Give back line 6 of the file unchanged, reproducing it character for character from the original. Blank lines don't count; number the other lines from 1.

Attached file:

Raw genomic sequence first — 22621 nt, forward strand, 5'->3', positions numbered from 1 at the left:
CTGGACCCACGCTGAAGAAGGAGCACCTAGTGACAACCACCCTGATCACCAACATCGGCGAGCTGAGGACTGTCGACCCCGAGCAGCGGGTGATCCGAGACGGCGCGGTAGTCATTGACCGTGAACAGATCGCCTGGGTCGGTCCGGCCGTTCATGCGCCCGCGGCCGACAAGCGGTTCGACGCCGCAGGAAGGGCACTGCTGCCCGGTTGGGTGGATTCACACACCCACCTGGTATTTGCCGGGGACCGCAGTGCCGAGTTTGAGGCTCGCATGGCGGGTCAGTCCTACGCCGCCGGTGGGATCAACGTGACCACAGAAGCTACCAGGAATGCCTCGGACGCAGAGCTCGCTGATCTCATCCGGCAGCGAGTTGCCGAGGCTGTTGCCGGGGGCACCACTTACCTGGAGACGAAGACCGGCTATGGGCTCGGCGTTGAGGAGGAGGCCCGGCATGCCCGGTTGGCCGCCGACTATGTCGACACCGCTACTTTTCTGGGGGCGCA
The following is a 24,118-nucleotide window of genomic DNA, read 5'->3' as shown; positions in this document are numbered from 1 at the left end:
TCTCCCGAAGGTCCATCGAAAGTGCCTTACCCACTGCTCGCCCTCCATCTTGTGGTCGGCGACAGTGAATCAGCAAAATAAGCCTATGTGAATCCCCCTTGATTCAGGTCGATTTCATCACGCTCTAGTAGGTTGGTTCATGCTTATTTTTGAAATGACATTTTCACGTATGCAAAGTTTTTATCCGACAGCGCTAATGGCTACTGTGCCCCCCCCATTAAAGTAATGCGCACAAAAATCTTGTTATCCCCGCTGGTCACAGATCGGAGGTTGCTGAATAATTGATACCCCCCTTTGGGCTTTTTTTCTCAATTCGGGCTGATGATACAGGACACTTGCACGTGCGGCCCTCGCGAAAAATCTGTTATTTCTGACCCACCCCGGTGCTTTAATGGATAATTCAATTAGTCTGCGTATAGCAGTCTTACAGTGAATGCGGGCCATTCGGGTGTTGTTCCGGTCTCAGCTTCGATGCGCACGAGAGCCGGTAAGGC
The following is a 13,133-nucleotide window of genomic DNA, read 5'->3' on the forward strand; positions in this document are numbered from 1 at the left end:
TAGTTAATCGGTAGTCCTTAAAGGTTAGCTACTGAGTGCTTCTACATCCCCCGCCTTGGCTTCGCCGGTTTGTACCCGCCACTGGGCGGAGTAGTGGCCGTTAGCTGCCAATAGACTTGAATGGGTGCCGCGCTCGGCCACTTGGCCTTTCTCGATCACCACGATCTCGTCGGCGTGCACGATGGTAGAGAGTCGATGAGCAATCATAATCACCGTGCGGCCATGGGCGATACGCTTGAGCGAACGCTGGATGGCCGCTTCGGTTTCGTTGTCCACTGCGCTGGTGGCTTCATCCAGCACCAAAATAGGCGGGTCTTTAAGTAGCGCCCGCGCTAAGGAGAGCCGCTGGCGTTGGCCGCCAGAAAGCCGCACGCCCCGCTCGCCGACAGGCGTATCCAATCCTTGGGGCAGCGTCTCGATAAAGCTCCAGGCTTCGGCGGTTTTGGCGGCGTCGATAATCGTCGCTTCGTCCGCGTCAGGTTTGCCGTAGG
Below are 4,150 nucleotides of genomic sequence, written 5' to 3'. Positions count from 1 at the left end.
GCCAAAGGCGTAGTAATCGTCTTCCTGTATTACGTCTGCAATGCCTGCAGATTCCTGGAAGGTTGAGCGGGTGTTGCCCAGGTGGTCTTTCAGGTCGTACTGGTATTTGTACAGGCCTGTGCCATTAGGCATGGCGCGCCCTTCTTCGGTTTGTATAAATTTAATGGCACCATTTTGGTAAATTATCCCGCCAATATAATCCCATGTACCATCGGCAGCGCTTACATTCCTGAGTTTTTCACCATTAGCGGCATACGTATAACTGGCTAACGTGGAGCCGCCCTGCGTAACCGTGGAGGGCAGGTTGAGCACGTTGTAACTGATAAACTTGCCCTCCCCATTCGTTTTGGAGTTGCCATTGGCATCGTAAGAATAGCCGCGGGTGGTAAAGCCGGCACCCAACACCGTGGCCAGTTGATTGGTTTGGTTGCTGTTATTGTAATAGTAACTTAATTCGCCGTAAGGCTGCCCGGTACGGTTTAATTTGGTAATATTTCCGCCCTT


TAGTTAATCGGTAGTCCTTAAAGGTTAGCTACTGAGTGCTTCTACATCCCCCGCCTTGGCTTCGCCGGTTTGTACCCGCCACTGGGCGGAGTAGTGGCCGTTAGCTGCCAATAGACTTGAATGGGTGCCGCGCTCGGCCACTTGGCCTTTCTCGATCACCACGATCTCGTCGGCGTGCACGATGGTAGAGAGTCGATGAGCAATCATAATCACCGTGCGGCCATGGGCGATACGCTTGAGCGAACGCTGGATGGCCGCTTCGGTTTCGTTGTCCACTGCGCTGGTGGCTTCATCCAGCACCAAAATAGGCGGGTCTTTAAGTAGCGCCCGCGCTAAGGAGAGCCGCTGGCGTTGGCCGCCAGAAAGCCGCACGCCCCGCTCGCCGACAGGCGTATCCAATCCTTGGGGCAGCGTCTCGATAAAGCTCCAGGCTTCGGCGGTTTTGGCGGCGTCGATAATCGTCGCTTCGTCCGCGTCAGGTTTGCCGTAGG